Yet at some point, “I’m just doing my job,” or “I’m just trying to feed my family,” is no longer a valid excuse for perpetrating injustice. While the brunt of blame will always belong to the ones giving the orders rather than the ones following them, there comes a time when even the objective of securing your next meal is superficial if it requires losing yourself in the process. When I was a foot soldier for the corporations who have co-opted our collective consciousness, I held my nose daily, but I’m happy to say that I never acted like the all out dweeb they wanted me to just to keep my job. I never asked a customer 3 times if they wanted the extended warranty, I asked them once. When my manager sat me down to tell me his concerns – which I knew were based purely on his own self-preservation – I calmly told him I didn’t believe in the product, and I wasn’t going to sell it the way he wanted me to. I knew it could cost me my job, but it was more important to me to preserve what dignity I could still lay claim to in that environment. Amazingly, I was able to keep my job, until I quit myself – removing the feeding tube I had been led to believe I was dependent on. Today, more and more of us are making this choice – to give living unflinchingly precedent over personal security – confident that doing so will ultimately lead to the best result that we likely hadn’t even envisioned yet, even if it seems woefully ill-advised and suicidal in the short-term. Whether you’re religious, spiritual but not religious, atheist or what have you, this type of faith will be required from all of us if a movement for true systemic change is to take hold.
When I got home, I visited all the corporate sites to get their take on what had happened. They mentioned incidents of glass bottles being thrown, windows being smashed, tear gas being fired, protesters being arrested. It was their version of events – the story told by those who had a deadline to meet, a boss to please, an assumed premise and a rigid boundary for their work to be contained within. Everything that was reported may well have been true, but there was no doubt more to the story. Just like the cop had his family to feed, so did the reporter. Just like the cop wasn’t concerned about ruminating on causes, neither was the reporter. No report questioned whether it was the police presence itself which fanned the flames of conflict. No report asked why there should ever be a vacant building in the middle of SF’s Tenderloin district, and why the police should be out in full force to prevent it from being used as a community center. No report contemplated the real origin of the Tenderloin’s destitution that never goes away, and why it should need a community center in the first place. Of course, one could say these corporate sites should be commended for even covering a protest movement hostile to the very existence of a for-profit truth-telling organization – for what if the truth isn’t profitable?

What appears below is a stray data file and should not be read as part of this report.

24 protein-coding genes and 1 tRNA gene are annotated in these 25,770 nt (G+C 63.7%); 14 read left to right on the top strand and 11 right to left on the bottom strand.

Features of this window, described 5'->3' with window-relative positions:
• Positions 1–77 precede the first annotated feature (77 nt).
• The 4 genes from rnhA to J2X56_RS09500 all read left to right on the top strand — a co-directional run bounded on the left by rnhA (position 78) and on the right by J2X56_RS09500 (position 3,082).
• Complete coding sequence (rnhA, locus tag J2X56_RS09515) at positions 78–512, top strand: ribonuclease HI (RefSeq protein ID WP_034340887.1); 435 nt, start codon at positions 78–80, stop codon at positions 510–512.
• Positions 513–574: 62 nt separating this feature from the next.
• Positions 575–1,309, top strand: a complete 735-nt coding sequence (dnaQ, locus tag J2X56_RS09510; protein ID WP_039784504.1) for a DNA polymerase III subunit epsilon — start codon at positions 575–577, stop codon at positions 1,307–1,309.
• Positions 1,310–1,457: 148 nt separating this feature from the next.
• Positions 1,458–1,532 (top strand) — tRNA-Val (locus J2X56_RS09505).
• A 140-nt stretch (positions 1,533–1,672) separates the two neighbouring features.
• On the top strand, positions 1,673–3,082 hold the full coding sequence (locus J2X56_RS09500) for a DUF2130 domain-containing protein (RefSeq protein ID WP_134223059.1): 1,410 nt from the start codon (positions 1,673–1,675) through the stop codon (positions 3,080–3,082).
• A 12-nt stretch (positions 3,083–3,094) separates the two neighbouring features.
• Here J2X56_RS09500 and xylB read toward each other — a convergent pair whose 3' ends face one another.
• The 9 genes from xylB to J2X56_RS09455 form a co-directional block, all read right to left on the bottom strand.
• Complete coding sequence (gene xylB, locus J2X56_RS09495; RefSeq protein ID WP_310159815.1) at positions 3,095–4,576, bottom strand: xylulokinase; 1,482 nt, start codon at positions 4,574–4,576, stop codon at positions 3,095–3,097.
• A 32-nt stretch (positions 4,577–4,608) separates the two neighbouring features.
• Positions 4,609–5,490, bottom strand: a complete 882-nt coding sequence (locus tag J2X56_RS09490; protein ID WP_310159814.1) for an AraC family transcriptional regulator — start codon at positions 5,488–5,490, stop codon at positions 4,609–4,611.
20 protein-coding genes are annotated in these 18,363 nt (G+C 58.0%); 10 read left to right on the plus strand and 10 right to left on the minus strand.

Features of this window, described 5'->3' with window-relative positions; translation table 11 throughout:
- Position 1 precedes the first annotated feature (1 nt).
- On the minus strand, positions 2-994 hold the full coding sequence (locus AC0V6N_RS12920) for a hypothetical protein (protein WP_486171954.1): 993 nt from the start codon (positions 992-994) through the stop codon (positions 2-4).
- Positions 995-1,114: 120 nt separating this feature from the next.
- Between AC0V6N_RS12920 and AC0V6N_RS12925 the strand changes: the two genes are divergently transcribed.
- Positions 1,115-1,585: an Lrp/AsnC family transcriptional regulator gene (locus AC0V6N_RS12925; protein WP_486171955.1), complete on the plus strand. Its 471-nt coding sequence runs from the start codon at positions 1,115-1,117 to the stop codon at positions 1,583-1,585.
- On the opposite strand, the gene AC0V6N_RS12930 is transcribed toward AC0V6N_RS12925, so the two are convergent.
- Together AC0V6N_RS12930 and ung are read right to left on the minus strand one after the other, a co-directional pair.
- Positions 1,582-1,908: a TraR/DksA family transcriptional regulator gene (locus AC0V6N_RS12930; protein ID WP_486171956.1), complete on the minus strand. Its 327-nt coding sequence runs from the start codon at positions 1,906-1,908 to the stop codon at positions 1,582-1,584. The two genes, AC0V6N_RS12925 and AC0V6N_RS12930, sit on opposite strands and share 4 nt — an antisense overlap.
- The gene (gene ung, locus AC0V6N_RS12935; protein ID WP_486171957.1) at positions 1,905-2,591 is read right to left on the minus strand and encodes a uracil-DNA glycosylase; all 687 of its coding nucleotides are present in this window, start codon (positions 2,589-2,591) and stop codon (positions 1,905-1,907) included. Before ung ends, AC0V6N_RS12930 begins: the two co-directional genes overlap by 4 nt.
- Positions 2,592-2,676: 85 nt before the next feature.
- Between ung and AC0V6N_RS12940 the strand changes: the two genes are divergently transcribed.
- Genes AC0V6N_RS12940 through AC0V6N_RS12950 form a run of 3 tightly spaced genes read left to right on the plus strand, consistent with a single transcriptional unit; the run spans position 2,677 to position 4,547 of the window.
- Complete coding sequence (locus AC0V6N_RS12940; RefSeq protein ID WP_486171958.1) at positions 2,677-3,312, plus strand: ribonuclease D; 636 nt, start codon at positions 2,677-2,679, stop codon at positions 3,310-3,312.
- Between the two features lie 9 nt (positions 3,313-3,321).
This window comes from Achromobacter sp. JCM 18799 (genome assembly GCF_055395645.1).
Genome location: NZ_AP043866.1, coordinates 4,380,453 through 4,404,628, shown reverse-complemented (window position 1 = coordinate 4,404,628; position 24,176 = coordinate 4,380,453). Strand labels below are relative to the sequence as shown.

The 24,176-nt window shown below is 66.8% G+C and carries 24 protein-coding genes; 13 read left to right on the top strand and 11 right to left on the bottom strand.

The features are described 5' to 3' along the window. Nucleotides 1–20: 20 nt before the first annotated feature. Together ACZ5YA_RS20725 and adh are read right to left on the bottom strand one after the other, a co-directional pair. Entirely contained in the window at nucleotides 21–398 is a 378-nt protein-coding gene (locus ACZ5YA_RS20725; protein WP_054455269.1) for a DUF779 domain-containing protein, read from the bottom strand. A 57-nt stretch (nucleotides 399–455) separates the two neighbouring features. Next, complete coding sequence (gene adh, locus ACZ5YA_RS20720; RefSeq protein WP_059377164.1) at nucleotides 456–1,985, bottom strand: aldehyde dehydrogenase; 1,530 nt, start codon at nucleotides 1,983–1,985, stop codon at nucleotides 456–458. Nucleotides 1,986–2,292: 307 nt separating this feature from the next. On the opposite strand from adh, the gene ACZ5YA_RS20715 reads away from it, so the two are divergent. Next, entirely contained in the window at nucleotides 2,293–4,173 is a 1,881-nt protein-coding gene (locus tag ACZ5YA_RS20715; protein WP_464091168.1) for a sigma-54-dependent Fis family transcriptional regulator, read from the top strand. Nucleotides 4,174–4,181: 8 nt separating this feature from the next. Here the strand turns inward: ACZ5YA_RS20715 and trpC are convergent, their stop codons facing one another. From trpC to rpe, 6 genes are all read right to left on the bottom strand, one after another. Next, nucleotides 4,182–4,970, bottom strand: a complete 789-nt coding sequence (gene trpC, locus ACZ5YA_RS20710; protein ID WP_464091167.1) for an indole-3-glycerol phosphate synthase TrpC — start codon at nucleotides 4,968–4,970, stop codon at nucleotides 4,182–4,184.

The causes of all the ills named by the Occupy movement are what will be addressed now and in the future. Protests are important and tie the movement together, but they are only one spoke of the wheel. Cops can break up peaceful demonstrations, and they can evict people out of buildings, but they can’t force people to compromise their values, or participate in a system which doesn’t serve them. They can’t force us to buy products produced with slave labor, and they can’t disallow us from giving freely to each other without expectation of return. These kinds of actions may well be called un-American, as they would disrupt the economy and cause job loss which, according to the story we’ve been told, would be bad. But thankfully, we are all, slowly but surely, beginning to see through this story. As each of us increases our personal and collective awareness, enabling us to remove our personal and collective feeding tube, things like community gardens, worker co-ops, gift economies, transition towns and community clinics will step up to fill the void. Over time, we will build up our resilience, and the corporations and governments we thought we were dependent on will recede into the background. We might still have an ancillary role for them, or we might not. We’re telling our own story now.